BBC NEWS Americas Africa Europe Middle East South Asia Asia Pacific Arabic Spanish Russian Chinese Welsh
BBCi CATEGORIES   TV   RADIO   COMMUNICATE   WHERE I LIVE   INDEX    SEARCH 

BBC NEWS
 You are in: World: Asia-Pacific
Front Page 
World 
Africa 
Americas 
Asia-Pacific 
Europe 
Middle East 
South Asia 
-------------
From Our Own Correspondent 
-------------
Letter From America 
UK 
UK Politics 
Business 
Sci/Tech 
Health 
Education 
Entertainment 
Talking Point 
In Depth 
AudioVideo 


Commonwealth Games 2002

BBC Sport

BBC Weather

SERVICES 
Monday, 11 February, 2002, 15:41 GMT
Illegal logging 'threatens bio-diverse forest'

Environmental groups are warning that an Indonesian rainforest with a record number of plant species could be destroyed within four years, if bans on logging are not enforced.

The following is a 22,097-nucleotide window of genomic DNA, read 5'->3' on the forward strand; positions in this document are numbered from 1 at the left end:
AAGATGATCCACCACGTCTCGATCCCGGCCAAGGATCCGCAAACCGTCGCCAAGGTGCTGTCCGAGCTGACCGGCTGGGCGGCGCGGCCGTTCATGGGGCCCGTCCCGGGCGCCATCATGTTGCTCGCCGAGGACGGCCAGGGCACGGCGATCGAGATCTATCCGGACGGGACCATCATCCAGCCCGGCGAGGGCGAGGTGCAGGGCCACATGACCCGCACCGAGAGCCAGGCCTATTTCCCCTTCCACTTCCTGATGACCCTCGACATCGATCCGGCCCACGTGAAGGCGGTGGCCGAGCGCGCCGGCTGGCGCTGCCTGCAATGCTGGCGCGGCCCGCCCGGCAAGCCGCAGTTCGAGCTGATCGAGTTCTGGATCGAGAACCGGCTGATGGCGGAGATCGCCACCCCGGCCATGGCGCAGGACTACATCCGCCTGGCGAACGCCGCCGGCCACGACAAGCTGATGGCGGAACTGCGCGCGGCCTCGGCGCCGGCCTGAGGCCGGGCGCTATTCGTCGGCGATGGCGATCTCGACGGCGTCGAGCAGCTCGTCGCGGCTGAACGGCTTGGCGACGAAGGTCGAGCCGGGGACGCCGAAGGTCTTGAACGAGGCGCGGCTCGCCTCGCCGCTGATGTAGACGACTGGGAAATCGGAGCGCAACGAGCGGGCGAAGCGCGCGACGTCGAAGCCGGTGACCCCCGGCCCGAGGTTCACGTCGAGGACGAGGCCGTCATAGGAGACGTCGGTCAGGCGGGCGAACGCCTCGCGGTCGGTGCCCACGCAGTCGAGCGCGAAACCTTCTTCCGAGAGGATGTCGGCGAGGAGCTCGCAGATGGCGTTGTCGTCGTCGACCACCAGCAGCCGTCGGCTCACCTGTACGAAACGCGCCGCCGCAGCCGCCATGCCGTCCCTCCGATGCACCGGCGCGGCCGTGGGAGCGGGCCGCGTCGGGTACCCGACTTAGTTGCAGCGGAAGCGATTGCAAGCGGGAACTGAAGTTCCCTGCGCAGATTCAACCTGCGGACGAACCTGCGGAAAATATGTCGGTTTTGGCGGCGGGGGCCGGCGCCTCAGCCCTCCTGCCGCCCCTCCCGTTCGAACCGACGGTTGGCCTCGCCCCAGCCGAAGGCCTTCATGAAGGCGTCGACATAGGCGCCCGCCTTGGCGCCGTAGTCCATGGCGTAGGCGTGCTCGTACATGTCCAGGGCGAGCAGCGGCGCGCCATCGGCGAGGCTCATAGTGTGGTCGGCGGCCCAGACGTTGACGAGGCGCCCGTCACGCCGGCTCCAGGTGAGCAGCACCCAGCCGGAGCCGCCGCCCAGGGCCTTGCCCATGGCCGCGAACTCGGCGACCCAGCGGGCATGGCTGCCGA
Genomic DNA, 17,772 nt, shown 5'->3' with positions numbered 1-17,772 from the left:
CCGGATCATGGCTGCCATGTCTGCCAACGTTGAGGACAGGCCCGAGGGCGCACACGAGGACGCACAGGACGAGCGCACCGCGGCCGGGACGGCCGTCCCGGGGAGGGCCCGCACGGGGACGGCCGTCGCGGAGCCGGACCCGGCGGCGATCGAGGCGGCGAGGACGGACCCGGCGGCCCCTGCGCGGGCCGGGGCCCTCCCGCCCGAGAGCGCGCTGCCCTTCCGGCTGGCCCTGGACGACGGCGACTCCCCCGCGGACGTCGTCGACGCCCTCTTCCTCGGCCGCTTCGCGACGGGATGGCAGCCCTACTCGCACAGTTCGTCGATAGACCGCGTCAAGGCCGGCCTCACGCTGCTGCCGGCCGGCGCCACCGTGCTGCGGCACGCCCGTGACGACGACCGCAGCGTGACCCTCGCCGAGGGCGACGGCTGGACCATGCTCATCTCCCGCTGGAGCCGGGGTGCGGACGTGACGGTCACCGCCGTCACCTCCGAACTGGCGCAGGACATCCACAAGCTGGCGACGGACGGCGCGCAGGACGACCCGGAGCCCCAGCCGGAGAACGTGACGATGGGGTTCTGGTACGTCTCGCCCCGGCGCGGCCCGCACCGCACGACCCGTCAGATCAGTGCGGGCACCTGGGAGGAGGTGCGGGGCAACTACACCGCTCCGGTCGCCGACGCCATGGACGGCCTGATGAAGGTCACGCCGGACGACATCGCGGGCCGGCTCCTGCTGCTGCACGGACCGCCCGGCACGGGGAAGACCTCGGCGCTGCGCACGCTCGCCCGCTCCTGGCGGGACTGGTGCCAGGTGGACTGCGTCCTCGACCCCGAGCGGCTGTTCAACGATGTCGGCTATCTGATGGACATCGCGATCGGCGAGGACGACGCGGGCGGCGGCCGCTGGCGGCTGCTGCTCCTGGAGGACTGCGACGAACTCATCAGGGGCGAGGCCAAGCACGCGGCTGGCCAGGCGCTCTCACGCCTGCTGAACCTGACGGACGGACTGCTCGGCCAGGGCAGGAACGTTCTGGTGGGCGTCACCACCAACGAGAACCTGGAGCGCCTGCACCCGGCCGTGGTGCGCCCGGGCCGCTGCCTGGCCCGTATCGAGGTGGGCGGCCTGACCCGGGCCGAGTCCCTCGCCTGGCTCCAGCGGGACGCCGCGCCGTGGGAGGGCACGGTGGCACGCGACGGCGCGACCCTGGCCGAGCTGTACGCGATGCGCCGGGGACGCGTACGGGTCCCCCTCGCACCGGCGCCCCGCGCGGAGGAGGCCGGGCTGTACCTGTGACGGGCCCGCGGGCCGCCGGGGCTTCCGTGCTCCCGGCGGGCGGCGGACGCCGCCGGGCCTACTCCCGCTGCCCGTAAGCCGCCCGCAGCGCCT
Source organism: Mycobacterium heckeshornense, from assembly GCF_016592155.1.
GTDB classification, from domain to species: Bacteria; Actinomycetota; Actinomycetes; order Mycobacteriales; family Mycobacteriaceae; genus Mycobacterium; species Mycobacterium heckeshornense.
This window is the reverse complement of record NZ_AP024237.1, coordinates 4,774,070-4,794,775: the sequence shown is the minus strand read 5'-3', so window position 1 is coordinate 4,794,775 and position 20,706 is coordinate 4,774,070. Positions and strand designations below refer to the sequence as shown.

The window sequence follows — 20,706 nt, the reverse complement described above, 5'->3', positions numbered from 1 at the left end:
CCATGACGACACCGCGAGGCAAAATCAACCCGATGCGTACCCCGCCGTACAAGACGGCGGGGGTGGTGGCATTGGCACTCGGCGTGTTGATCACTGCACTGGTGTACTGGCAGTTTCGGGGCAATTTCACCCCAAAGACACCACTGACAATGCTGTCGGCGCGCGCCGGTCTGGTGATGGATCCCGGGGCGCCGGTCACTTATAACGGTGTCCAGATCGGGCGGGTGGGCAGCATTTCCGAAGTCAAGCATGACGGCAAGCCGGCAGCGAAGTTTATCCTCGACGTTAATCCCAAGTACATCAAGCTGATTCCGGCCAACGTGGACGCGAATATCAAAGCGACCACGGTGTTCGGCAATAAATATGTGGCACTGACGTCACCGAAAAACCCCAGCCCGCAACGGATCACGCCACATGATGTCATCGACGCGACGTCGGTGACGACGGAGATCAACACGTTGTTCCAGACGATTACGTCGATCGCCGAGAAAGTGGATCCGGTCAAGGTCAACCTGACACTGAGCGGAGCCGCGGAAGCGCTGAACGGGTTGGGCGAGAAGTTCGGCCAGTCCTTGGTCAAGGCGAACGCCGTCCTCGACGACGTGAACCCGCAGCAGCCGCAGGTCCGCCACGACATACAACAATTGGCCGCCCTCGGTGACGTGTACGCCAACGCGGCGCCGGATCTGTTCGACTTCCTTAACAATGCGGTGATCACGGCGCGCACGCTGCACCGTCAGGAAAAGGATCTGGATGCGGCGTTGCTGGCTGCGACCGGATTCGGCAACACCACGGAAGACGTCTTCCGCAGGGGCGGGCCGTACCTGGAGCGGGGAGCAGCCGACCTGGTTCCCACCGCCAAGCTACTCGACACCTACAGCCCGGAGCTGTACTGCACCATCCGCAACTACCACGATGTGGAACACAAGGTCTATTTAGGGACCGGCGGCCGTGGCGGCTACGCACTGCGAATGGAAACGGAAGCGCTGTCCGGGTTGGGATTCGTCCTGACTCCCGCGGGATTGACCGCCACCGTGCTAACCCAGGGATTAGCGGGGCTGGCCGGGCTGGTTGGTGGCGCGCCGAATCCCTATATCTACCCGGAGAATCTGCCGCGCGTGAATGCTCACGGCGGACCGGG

The groups say the Tesso Nilo tropical forest on the island of Sumatra is just one of a number of rainforests under threat of destruction from illegal logging.

Studies estimate an area the size of Belgium is deforested in Indonesia every year.

Almost three-quarters of the logging is unlawful.

The reports say the pulp industry has expanded too quickly to be able to satisfy its pledges to use only wood from sustainable plantations by the year 2008.

The UK-based group, Friends of the Earth, is calling for consumers to stop buying products made by a major Indonesian pulp manufacturer, Asia Pacific Resource Holdings Limited, which it accuses of illegal logging.

From the newsroom of the BBC World Service

Links to more Asia-Pacific stories are at the foot of the page.


E-mail this story to a friend

Links to more Asia-Pacific stories